/sarc

ggm

I`m no Electric Universe proponent, but how does this sit with their “theories” ?

Andrew30

I wonder if it is reversible. That would also be very interesting.

DRE

Scientifically, this is probably extremely interesting. Although it wasn’t published as a Physical Review Letter so it’s not super interesting. They seem to be implying that they can get a 2nd order response out of a material that has inversion symmetry. But that’s not clear.
Getting the same response with an orders of magnitude lower intensity, don’t hold your breath.

Matthew

Nifty, but I’ll wait to get excited until I see a prototype that works in regular sunlight on a day that isn’t perfectly clear.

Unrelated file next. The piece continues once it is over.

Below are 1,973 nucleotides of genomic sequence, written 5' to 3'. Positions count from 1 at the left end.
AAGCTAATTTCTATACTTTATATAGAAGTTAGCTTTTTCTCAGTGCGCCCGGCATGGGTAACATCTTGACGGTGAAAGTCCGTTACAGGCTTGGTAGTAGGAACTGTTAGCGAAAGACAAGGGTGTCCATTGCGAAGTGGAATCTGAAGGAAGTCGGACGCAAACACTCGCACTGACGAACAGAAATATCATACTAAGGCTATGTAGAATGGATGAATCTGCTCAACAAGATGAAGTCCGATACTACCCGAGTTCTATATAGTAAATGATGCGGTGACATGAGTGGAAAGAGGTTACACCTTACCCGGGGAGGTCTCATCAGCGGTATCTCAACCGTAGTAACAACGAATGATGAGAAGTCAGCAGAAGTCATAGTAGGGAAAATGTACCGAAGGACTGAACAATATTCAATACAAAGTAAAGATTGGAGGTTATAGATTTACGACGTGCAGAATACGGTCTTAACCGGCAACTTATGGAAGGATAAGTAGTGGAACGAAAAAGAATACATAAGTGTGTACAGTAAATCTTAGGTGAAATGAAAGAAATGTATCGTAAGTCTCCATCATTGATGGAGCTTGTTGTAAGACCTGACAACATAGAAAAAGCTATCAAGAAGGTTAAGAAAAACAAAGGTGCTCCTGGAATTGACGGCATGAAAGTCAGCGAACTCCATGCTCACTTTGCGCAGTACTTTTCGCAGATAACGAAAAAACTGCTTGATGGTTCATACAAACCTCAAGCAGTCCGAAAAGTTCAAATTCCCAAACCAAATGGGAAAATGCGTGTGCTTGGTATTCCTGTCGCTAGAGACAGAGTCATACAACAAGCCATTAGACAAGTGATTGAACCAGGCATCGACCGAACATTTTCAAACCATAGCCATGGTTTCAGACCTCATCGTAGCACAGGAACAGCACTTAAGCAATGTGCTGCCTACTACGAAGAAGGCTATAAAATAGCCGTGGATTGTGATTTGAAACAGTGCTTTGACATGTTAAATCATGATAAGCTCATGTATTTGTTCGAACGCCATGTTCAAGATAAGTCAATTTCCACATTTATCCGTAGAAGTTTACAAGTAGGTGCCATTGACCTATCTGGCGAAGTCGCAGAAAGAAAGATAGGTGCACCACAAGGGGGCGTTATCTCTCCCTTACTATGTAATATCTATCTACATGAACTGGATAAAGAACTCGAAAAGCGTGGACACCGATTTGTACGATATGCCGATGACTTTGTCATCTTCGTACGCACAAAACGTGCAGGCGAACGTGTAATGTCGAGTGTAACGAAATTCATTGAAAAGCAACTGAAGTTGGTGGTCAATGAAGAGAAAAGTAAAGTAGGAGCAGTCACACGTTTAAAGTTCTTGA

Jeff

so they may someday be able to create a cheap solar cell that has 10% efficiency … I don’t care if its free … won’t amount to a hill of beans for usable energy except for remote locations … just like solar cells today …

jorgekafkazar

dp says: “…Surely there’s a flaw somewhere in my scheme.”
Don’t call me Surely.

Mike McMillan

“10 million watts per square centimeter”
Right.
Reminds me of the formula for time travel –
“First you start with a small black hole …”

Andrew30’s question about reversibility probably hits the spot. This sounds to me like a piece of weapons research, carefully couched in non-lethal terms for patents and such.

Jim Butts

Let’s hold off on shutting down Grand Coulee.

polistra says:
April 14, 2011 at 8:29 pm
Andrew30′s question about reversibility probably hits the spot. This sounds to me like a piece of weapons research, carefully couched in non-lethal terms for patents and such.